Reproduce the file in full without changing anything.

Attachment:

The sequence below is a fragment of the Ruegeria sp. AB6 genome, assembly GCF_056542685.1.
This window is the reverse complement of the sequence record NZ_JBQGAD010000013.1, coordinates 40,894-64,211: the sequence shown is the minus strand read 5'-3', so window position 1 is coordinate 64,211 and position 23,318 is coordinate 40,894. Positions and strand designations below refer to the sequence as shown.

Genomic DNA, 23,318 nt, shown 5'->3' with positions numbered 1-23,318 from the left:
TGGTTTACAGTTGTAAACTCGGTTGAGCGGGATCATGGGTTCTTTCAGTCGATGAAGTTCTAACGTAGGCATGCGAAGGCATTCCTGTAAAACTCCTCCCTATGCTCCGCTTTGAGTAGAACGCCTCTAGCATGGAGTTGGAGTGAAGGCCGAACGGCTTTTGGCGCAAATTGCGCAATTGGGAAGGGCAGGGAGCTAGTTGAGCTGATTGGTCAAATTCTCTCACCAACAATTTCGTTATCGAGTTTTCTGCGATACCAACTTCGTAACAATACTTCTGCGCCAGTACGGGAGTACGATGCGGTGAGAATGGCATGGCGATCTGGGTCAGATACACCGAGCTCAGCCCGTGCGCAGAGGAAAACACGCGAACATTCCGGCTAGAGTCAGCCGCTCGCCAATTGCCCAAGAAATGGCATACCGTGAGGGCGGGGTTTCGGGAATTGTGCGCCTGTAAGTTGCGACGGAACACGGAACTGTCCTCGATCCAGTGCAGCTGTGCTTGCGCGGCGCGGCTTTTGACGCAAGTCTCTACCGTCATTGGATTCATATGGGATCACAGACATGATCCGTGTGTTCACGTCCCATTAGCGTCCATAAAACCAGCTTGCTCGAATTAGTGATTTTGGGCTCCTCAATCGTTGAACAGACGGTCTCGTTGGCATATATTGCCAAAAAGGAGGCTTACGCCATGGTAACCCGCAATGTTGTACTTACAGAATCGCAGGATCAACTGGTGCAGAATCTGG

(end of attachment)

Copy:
The sequence below is a fragment of the Ruegeria sp. AB6 genome, assembly GCF_056542685.1.
This window is the reverse complement of the sequence record NZ_JBQGAD010000013.1, coordinates 40,894-64,211: the sequence shown is the minus strand read 5'-3', so window position 1 is coordinate 64,211 and position 23,318 is coordinate 40,894. Positions and strand designations below refer to the sequence as shown.

Genomic DNA, 23,318 nt, shown 5'->3' with positions numbered 1-23,318 from the left:
TGGTTTACAGTTGTAAACTCGGTTGAGCGGGATCATGGGTTCTTTCAGTCGATGAAGTTCTAACGTAGGCATGCGAAGGCATTCCTGTAAAACTCCTCCCTATGCTCCGCTTTGAGTAGAACGCCTCTAGCATGGAGTTGGAGTGAAGGCCGAACGGCTTTTGGCGCAAATTGCGCAATTGGGAAGGGCAGGGAGCTAGTTGAGCTGATTGGTCAAATTCTCTCACCAACAATTTCGTTATCGAGTTTTCTGCGATACCAACTTCGTAACAATACTTCTGCGCCAGTACGGGAGTACGATGCGGTGAGAATGGCATGGCGATCTGGGTCAGATACACCGAGCTCAGCCCGTGCGCAGAGGAAAACACGCGAACATTCCGGCTAGAGTCAGCCGCTCGCCAATTGCCCAAGAAATGGCATACCGTGAGGGCGGGGTTTCGGGAATTGTGCGCCTGTAAGTTGCGACGGAACACGGAACTGTCCTCGATCCAGTGCAGCTGTGCTTGCGCGGCGCGGCTTTTGACGCAAGTCTCTACCGTCATTGGATTCATATGGGATCACAGACATGATCCGTGTGTTCACGTCCCATTAGCGTCCATAAAACCAGCTTGCTCGAATTAGTGATTTTGGGCTCCTCAATCGTTGAACAGACGGTCTCGTTGGCATATATTGCCAAAAAGGAGGCTTACGCCATGGTAACCCGCAATGTTGTACTTACAGAATCGCAGGATCAACTGGTGCAGAATCTGG